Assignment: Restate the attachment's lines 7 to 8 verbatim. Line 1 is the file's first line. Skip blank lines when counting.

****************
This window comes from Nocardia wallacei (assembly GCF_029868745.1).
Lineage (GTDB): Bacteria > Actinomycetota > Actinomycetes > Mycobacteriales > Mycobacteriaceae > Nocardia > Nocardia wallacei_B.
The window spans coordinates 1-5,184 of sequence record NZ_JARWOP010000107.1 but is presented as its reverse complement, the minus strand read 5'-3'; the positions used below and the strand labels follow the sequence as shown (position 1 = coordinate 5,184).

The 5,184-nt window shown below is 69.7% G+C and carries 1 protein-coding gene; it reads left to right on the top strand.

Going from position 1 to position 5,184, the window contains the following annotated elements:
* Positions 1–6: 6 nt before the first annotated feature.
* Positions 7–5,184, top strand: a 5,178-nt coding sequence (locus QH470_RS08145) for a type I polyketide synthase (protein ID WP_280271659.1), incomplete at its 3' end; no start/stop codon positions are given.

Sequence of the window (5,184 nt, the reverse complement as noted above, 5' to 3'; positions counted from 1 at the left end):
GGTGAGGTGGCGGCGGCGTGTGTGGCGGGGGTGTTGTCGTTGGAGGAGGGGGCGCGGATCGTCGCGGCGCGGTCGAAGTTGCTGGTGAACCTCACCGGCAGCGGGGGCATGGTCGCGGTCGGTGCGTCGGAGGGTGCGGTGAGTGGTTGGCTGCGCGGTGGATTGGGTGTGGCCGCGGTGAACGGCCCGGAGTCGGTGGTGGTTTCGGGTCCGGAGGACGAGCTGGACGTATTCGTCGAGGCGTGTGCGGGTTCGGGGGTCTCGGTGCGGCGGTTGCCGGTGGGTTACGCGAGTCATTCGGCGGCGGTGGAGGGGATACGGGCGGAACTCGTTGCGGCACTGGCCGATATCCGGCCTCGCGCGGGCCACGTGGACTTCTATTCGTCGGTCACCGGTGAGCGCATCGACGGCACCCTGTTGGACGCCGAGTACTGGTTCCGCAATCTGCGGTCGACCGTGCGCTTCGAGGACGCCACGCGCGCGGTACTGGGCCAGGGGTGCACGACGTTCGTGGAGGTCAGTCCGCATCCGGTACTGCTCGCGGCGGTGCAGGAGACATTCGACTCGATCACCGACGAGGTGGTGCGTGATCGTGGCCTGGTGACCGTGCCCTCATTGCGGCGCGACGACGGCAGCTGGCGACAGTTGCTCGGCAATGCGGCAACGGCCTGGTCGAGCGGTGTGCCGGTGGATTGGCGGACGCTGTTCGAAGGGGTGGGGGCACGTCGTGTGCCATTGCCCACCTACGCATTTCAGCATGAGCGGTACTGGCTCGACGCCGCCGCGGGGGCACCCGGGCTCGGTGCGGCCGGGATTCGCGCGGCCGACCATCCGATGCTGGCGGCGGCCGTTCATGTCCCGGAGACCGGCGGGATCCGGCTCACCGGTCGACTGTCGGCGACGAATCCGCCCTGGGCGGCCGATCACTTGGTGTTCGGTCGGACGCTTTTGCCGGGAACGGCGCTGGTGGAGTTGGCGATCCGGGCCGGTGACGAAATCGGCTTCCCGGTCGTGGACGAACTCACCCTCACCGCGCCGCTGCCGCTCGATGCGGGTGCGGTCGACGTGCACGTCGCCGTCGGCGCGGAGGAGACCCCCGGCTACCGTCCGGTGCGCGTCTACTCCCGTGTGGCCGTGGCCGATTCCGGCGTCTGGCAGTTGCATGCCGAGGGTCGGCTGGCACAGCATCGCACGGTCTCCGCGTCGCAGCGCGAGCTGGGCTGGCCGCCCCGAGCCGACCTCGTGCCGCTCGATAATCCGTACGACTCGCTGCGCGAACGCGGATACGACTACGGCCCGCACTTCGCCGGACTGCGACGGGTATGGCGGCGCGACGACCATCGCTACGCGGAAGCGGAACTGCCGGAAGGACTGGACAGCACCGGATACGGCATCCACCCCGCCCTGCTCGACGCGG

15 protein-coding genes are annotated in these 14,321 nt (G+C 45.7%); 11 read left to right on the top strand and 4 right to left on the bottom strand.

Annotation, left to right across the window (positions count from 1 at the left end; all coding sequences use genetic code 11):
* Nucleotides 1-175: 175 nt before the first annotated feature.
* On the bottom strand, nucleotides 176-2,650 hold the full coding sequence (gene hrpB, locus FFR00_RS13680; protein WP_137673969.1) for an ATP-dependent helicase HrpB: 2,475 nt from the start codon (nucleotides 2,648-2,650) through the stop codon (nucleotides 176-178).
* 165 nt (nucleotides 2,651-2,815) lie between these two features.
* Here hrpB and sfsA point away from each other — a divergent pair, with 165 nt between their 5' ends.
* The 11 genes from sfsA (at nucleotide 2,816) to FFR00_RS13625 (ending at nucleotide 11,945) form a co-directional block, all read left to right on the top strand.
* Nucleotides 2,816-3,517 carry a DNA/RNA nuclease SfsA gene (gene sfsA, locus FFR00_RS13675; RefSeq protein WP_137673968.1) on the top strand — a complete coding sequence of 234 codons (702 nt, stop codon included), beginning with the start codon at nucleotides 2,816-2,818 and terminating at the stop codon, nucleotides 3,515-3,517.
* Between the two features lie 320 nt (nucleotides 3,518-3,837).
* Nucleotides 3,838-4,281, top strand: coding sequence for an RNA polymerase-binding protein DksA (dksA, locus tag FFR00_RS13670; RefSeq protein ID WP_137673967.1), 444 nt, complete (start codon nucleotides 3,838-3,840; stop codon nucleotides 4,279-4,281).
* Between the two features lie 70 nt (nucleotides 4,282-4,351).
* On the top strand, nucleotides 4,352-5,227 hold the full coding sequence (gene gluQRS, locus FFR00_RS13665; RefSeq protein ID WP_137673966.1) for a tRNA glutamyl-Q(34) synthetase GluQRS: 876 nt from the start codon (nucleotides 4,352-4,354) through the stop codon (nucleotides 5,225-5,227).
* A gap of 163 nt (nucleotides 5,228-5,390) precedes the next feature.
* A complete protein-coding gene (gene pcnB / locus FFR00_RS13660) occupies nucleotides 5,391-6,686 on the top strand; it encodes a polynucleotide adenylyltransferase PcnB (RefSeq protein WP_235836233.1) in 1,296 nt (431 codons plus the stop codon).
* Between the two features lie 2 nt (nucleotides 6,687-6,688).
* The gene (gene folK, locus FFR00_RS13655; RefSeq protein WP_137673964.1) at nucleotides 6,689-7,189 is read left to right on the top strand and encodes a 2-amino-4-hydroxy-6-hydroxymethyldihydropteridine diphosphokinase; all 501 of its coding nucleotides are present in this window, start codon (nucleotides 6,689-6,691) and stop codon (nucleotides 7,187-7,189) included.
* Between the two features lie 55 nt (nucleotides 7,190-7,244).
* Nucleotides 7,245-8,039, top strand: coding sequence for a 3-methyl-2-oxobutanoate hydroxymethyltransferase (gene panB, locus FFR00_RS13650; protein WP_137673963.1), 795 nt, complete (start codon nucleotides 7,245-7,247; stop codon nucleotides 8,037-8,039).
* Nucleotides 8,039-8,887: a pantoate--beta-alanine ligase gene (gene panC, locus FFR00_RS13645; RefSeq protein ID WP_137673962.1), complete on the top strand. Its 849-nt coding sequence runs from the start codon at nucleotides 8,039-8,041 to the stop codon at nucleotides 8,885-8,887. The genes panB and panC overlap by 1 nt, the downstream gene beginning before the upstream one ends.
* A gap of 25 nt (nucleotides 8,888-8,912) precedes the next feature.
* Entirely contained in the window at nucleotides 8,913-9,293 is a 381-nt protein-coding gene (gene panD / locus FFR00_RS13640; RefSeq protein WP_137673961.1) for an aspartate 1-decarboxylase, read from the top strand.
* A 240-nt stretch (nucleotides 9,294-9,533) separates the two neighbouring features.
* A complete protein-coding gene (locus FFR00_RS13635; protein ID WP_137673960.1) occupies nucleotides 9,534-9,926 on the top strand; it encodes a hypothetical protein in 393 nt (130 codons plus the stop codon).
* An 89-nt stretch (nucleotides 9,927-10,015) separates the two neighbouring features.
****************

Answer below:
* Positions 7–5,184, top strand: a 5,178-nt coding sequence (locus QH470_RS08145) for a type I polyketide synthase (protein ID WP_280271659.1), incomplete at its 3' end; no start/stop codon positions are given.

Sequence of the window (5,184 nt, the reverse complement as noted above, 5' to 3'; positions counted from 1 at the left end):